System Up
Off
H.248 Registered
Off
Shutdown in Progress
1 Hz flash
Shutdown Complete
On
2 of 2
Table 81: ENET Link/Activity (GREEN LED)
ENET Link/Activity
Power On Reset
Off
BIOS Boot
N/A
OS and SW Boot
N/A
System Up
Link Status
H.248 Registered
Link Status
Shutdown in Progress
Unknown
Shutdown Complete
Off
S8300 LED lighting sequence
In general, S8300 LEDs light in order from top to bottom, then from left to right on the S8300
faceplate.
The following order applies during restart or boot of the S8300:
1. ALM - RED: lights up first then turns off.
2. TST - GREEN: lights up second then turns off.
3. ACT - YELLOW: lights up third then turns off.
4. OK To REMOVE - GREEN: lights up fourth then turns off.
5. LEFT LED in SERVICES jack - GREEN (10 MB link speed): lights up fifth then turns off.
6. LEFT LED in SERVICES jack - YELLOW (100 MB link speed): lights up sixth then turns off.
7. RIGHT LED in SERVICES jack - GREEN: lights up seventh then turns off.
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LEDs
S8500 Media Server LEDs
The S8500 Media Server has:
●
Five (5) LEDs on the front panel (Figure 13: S8500 front panel)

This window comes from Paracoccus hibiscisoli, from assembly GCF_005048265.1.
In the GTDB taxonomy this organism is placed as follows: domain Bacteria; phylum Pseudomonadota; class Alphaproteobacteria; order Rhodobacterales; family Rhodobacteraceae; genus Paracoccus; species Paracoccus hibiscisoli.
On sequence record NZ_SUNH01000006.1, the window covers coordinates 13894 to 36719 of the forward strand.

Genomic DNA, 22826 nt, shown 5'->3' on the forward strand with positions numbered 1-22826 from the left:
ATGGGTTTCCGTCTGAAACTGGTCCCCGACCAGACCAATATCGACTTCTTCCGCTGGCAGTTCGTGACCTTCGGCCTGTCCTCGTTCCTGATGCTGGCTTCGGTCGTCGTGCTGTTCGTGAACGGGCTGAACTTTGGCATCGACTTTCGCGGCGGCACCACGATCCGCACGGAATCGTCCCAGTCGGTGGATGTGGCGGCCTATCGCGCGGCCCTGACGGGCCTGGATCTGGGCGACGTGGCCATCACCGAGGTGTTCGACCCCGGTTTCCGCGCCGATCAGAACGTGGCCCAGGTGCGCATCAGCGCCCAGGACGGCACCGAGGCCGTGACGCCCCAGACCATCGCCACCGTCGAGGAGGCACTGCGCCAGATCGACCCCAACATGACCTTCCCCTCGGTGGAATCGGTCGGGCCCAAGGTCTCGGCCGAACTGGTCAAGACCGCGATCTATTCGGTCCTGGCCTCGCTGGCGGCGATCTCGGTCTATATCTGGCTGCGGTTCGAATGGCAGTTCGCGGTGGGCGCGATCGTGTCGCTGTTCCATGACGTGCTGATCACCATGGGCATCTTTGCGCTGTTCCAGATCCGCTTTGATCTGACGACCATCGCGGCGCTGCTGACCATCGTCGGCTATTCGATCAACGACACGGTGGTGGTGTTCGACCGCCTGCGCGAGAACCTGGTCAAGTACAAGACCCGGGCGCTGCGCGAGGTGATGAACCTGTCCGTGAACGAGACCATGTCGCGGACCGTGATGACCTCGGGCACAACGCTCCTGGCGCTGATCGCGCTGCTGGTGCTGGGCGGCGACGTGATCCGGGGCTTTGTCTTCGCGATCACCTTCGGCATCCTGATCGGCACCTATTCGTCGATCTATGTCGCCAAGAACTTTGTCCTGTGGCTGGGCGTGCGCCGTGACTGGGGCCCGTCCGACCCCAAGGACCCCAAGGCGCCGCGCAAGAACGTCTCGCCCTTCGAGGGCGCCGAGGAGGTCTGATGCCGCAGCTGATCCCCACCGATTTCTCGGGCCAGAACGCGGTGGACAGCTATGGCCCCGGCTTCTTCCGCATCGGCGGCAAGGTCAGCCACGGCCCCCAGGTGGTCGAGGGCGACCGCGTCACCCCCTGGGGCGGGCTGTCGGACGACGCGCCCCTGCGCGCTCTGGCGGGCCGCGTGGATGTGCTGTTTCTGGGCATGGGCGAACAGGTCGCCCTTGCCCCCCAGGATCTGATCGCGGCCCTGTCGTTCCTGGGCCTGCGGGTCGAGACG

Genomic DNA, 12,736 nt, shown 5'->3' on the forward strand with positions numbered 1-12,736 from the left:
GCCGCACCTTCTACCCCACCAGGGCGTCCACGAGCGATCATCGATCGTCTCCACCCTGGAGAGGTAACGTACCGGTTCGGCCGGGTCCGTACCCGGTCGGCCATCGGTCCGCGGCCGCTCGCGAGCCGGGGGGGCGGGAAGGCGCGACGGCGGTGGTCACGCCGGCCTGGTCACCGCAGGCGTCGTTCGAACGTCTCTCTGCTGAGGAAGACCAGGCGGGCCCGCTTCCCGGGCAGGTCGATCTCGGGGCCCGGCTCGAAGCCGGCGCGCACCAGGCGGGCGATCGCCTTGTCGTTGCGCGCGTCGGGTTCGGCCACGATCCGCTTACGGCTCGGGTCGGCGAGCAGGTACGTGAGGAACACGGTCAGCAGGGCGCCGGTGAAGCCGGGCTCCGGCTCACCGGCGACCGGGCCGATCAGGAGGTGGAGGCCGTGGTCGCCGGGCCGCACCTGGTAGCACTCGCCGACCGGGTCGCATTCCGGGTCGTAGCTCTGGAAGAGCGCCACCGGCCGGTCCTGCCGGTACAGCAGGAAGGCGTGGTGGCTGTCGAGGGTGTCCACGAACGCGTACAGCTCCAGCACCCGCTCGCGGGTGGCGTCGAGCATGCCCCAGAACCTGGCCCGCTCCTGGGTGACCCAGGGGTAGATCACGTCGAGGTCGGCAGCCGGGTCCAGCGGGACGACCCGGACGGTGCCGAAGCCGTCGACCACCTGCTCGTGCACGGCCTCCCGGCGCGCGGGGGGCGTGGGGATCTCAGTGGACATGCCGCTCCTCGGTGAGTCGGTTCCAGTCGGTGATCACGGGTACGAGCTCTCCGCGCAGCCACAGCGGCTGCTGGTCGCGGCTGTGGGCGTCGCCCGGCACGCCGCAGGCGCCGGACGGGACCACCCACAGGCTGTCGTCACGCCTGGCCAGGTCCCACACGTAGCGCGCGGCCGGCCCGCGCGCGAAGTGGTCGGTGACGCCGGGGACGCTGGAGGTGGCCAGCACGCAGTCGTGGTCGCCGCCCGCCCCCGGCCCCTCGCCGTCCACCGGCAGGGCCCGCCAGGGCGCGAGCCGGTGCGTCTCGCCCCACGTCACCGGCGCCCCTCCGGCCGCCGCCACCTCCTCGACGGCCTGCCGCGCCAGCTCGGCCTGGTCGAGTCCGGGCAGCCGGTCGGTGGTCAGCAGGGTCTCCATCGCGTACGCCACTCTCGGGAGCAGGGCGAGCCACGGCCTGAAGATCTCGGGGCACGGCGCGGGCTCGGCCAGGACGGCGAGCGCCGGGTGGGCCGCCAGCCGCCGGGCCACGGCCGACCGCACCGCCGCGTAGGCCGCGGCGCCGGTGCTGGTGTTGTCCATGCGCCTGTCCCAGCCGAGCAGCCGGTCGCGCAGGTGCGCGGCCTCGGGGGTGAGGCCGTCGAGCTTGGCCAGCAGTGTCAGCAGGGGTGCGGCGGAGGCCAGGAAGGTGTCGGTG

●
Four (4) LEDs on the back (Figure 14: S8500 rear panel)
Figure 13: S8500 front panel
1
2
3
4
5
disc
h3msfrnt LAO 070103
6
7
8
9
Figure notes:
1.
2.
3.
4.
5.
CD-ROM drive activity LED (green)
CD eject button
Power-control button
USB connector 1
USB connector 2
6. System-error LED (amber)
7. Hard disk drive activity LED
(green)
8. Reset button
9. Power-on LED (green)
The four LEDs on the S8500 back panel are shown in Figure 14: S8500 rear panel.
314 Maintenance Alarms for Avaya Communication Manager 4.0, Media Gateways and Servers
S8700 Media Server LEDs
Figure 14: S8500 rear panel
PCI
1
100-127 -, 3,0A, 50/60 Hz
200-240 -, 1,5A, 50/60 Hz
PCI 2
LINK TX/RX
133 MHz/64 Bit, 100 MHz/64 Bit
LINK TX/RX
1
2
h3msble2 KLC 082503
100-127 -, 3,0A,
200-240 -, 1,5A, 5
2
1
Figure notes:
1. Activity
2. Connection speed
●
LED is off: there is a 10 BASE-T active link.
●
LED is green: there is a 100 BASE-T active link.
●
LED is orange: there is a 1000 BASE-T active link.
S8700 Media Server LEDs
The S8700 Media Server has an LED called Active/Standby which indicates whether the server
is the active server or the standby server. The Active/Standby LED in the “on” state implies
active and in the “flashing” state implies standby. It flashes at the rate of 400 ms “on” and 600
ms “off” when in standby mode.
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LEDs
Figure 15: S8700 Media Server LEDs—Front and Back
1
2
SERVICE
1
3
4
ACTIVE
STANDBY
5
6
U2
7
8
5
4
3
2
9
LINE
RECEIVE
AVAYA
TRANS
LINK
STAT
DAI - 1
DUP
MEMORY
2
10
11
1
scdlled KLC 030502
Figure notes: